• Courtney J

    I don’t see a problem with having expectations for your spouse as along as they don’t exceed the expectations you have of yourself. I thoroughly enjoyed this post!

  • __A

    Really? I find this whole anti-chivalry thing funny. The average woman does not expect a man to open a car door for her, and I don’t see men pulling out chairs for their dates at restaurants. Many women also go Dutch on dates. So what are you all doing for women that is so out of your way? What is this entitlement to chivalry? Simply opening a door? Good God! Don’t open the doors if it’s such a big deal.

    You would think women are demanding you give up your seats like Rosa Parks and jump in front of bullets or let the women and children go first the way you all complain about chivalry. Chivalry is basic courtesy directed at women. A man who refuses to show common courtesy to a woman he dates is usually a red flag for other things.

    And notice the author mentions what she DOESN’T want in a man. I don’t know ethical behavior and “goodness” just seem to be things that are understood wants.

    People are constantly talking about what men want in a woman and how women should change to be more like what men want, but when women start talking about what they desire in a man, people come around saying “but what about the ‘goodness’ tho”? If a woman doesn’t understand that an ideal man should be “good” in a moral sense, then it’s no hope. I highly doubt the author or many of the rest of us don’t understand or recognize “goodness” in men. If women don’t understand what makes a man “good” in the moral sense, then they are lost.

    The good catch article was about what men need in addition to their “goodness” to be a good catch. This article was about the things that may not have anything to do with your “goodness” that may take away from you being considered a good catch or ideal man. As I have said countless times before, an ideal man or a good catch or a perfect man is not the same thing as a “good” man. From these articles, it should be apparent that many people don’t think “goodness” is all that is needed in a partner to make a relationship work. And if a man doesn’t know the difference between being “good” and being a good catch and reads our comments and thinks that he should drop his ethics and moral “goodness,” then he’s probably an idiot.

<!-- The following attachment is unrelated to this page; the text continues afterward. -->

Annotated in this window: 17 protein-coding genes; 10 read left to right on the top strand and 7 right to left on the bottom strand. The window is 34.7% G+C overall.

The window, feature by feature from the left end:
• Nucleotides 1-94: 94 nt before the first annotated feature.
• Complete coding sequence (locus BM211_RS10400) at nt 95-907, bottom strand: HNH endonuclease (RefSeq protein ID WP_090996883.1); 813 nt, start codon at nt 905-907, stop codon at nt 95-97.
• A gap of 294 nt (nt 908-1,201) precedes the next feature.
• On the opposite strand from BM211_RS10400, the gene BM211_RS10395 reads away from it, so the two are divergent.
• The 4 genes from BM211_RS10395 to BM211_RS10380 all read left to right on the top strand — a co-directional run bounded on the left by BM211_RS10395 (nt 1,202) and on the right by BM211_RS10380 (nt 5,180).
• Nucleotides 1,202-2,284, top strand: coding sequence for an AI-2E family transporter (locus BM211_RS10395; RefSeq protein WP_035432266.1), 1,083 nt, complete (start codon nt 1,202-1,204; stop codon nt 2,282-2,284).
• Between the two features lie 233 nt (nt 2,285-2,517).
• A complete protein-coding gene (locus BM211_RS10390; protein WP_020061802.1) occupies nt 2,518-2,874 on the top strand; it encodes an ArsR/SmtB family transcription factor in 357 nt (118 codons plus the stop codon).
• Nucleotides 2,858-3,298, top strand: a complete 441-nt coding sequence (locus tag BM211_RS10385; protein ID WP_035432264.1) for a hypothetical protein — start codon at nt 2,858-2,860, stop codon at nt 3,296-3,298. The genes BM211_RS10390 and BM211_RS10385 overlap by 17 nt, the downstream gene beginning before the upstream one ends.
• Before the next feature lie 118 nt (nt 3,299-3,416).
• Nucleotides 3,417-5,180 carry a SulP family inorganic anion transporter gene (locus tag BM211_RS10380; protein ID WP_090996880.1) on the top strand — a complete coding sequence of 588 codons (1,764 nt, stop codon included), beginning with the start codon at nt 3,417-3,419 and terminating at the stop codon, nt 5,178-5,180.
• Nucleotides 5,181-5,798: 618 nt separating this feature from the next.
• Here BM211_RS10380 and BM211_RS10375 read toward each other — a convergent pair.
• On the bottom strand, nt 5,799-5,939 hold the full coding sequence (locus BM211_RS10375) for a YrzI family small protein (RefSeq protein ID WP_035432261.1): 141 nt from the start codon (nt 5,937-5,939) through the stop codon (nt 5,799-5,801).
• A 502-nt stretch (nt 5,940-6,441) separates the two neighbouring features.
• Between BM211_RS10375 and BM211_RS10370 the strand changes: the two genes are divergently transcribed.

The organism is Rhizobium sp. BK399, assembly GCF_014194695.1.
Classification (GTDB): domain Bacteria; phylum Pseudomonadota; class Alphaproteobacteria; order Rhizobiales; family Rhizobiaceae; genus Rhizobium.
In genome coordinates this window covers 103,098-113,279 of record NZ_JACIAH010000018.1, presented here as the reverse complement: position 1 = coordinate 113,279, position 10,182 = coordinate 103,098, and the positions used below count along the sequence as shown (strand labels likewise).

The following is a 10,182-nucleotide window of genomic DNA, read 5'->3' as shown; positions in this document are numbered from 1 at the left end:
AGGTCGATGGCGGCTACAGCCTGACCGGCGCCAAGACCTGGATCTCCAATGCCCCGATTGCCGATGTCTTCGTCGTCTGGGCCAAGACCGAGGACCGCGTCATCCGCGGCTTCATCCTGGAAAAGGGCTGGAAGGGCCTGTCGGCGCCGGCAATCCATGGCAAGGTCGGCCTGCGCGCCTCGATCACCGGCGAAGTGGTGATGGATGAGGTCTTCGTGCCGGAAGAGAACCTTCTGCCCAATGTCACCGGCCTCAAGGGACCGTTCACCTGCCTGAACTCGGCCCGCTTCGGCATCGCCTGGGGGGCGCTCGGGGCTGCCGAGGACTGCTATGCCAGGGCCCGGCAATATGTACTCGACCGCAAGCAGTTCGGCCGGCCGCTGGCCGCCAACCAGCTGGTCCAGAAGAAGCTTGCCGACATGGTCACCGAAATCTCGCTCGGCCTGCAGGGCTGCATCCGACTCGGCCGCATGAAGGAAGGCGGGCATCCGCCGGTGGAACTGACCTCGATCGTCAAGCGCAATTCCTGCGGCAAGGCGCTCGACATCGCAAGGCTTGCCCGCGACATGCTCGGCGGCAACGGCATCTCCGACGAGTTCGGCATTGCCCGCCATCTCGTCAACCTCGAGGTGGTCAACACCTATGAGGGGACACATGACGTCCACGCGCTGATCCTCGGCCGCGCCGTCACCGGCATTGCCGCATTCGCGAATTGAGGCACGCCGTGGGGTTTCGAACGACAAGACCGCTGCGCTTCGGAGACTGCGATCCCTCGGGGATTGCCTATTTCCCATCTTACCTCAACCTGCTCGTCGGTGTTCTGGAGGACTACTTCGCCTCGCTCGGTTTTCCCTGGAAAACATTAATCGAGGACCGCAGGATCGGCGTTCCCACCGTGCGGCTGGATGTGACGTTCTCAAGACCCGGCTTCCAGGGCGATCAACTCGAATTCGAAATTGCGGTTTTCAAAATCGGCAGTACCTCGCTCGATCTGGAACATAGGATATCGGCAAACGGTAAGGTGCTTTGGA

Grown behind men know the difference between “good man” and “ideal man.” If some impressionable young man is reading our comments, then I hope his education system has prepared him well enough to put two and two together and come to the same conclusion. If these men and women don’t know how to separate the two, then maybe they aren’t ready for dating or many other things in life that require thinking.

  • JN

    yes, I meant that a man that wants a woman to be Wonder Woman is ridiculous. I was wondering what you were getting at as I read your first comment, lol

  • Chillyroad

    We need to remember we are dealing with human beings and not super humans. Have respect and consideration for eachothers humanity. People are generally good.

  • AM


    You are saying something worth hearing……….I just did not understand the “no reference to a man’s capacity for ethical behavior in this definition of ideal man”

    Why are you being dismissive on proposals? I want a ring, so do all the Clutchettes-ANNNNNNNNND, I’m joking before ya’ll start writing dissertations of independence.

    Please expound.

  • Lady P

    Oh no ma’am! During my dating days, that was a [complete] NO-NO! This is also one of the reasons; I would not hesitate to bring up the subject. If there were any objections, it was cool with me. And it was perfectly understandable.

  • D

    I’ve asked women for their personal improvement lists and never…I mean NEVER….is it longer than the shopping lists they create for men, leading one to believe that they’re more concerned with finding/molding a man into ABC rather than molding and improving themselves. They can boil the type of woman they want to be down to 10 things but the list for a man is never shorter than 25 to 50 (I once saw a 100-item list…for real). I’m not even discussing the frivolous, completely unimportant things that populate said lists, which also often feature items that are completely contradictory. But, hey, women want it all.

    I wasn’t planning to address the author’s list directly but…..a guy who gets pedicures is disqualified? Seriously? I don’t get them so maybe I don’t understand, but what insurmountable character flaw does that represent?

  • Mike

    “….a man can reach a certain age, hit his target income or professional goal, decide he’s ready to get married and have options…Women don’t seem to have that luxury.”

    Isn’t that how it’s suppose to be? Why? Because that’s what attracts most women who want to get married. It shows he’s stable, and a potential good provider, and father material. A man usually reaches that threshold around 30.

    The solution? Stop trying to act like men. Take advantage of your options while they’re most available. A women degree, career, house and car doesn’t mean much to a man who also has those things. He’d rather have an above average to attractive, good to great body, friendly woman with a degree just starting out (mid to late tweenties). Instead of an older, frumpy looking, overweight 35 or 40 year old woman. Why do you think there are so many women of other races, with a career and multiple degrees in the gym everyday? That’s what their men want. This is basic relationship 101 ladies.